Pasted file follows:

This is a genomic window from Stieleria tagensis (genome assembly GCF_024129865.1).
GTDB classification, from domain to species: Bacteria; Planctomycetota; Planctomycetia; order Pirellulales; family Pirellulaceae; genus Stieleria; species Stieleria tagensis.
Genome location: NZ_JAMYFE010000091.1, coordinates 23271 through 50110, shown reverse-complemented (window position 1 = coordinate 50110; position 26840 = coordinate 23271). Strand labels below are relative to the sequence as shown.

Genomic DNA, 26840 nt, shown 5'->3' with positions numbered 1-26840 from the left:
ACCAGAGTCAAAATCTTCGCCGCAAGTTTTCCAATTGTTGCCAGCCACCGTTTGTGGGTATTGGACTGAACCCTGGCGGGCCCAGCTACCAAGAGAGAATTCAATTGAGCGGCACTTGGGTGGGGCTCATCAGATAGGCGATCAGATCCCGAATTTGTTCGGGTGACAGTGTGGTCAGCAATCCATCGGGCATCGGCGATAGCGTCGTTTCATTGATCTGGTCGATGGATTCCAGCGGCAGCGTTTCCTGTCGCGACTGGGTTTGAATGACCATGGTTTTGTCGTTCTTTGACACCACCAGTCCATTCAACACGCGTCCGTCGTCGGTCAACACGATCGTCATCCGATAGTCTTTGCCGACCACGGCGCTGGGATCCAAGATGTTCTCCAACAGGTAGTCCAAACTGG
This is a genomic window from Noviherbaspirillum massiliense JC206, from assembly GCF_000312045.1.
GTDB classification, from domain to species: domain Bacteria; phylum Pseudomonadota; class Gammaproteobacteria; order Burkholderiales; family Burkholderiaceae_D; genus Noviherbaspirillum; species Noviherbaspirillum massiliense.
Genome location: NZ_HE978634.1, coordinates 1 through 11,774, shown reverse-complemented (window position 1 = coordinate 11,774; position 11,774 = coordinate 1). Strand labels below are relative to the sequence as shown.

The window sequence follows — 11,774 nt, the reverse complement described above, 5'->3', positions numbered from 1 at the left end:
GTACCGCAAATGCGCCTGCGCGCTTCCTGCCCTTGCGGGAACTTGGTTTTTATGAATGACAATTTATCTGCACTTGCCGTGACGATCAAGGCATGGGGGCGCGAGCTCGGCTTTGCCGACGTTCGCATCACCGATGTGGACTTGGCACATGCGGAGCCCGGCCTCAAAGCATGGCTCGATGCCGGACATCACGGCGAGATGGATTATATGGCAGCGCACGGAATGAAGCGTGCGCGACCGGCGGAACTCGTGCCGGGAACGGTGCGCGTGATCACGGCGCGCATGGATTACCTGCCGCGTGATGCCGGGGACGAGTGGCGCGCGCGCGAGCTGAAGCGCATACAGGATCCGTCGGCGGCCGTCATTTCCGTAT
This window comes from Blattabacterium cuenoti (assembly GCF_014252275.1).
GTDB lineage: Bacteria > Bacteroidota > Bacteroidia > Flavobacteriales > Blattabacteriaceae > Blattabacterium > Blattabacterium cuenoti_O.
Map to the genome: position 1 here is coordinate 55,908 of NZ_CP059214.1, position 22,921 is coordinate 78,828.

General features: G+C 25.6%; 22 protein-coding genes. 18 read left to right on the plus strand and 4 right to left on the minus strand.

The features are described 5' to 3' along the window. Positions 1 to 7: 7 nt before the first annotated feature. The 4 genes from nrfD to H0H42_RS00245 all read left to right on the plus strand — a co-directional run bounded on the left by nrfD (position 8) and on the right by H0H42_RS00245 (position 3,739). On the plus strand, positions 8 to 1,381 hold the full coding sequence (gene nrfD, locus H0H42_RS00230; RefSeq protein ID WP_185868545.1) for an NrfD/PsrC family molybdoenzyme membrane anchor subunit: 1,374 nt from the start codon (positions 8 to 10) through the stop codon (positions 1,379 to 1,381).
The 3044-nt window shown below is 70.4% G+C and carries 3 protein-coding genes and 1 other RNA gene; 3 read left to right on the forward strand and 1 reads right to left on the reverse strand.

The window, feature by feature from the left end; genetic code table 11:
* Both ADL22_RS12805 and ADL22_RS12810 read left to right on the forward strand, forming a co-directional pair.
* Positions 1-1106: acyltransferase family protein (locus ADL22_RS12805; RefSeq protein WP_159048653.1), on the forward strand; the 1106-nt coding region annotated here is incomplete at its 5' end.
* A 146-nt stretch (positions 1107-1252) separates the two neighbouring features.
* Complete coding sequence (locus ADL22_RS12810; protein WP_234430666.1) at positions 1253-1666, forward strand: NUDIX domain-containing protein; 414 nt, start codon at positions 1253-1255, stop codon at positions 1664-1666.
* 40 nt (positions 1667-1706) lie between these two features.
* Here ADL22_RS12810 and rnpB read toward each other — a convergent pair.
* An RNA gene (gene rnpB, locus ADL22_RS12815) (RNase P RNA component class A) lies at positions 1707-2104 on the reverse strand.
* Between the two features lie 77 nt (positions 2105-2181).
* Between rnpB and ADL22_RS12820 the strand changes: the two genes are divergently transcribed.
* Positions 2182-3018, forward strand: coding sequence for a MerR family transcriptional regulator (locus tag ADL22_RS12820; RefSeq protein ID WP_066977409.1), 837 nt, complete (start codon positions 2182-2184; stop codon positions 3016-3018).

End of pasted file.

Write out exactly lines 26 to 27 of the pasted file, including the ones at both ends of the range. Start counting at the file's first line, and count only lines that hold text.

* Between rnpB and ADL22_RS12820 the strand changes: the two genes are divergently transcribed.
* Positions 2182-3018, forward strand: coding sequence for a MerR family transcriptional regulator (locus tag ADL22_RS12820; RefSeq protein ID WP_066977409.1), 837 nt, complete (start codon positions 2182-2184; stop codon positions 3016-3018).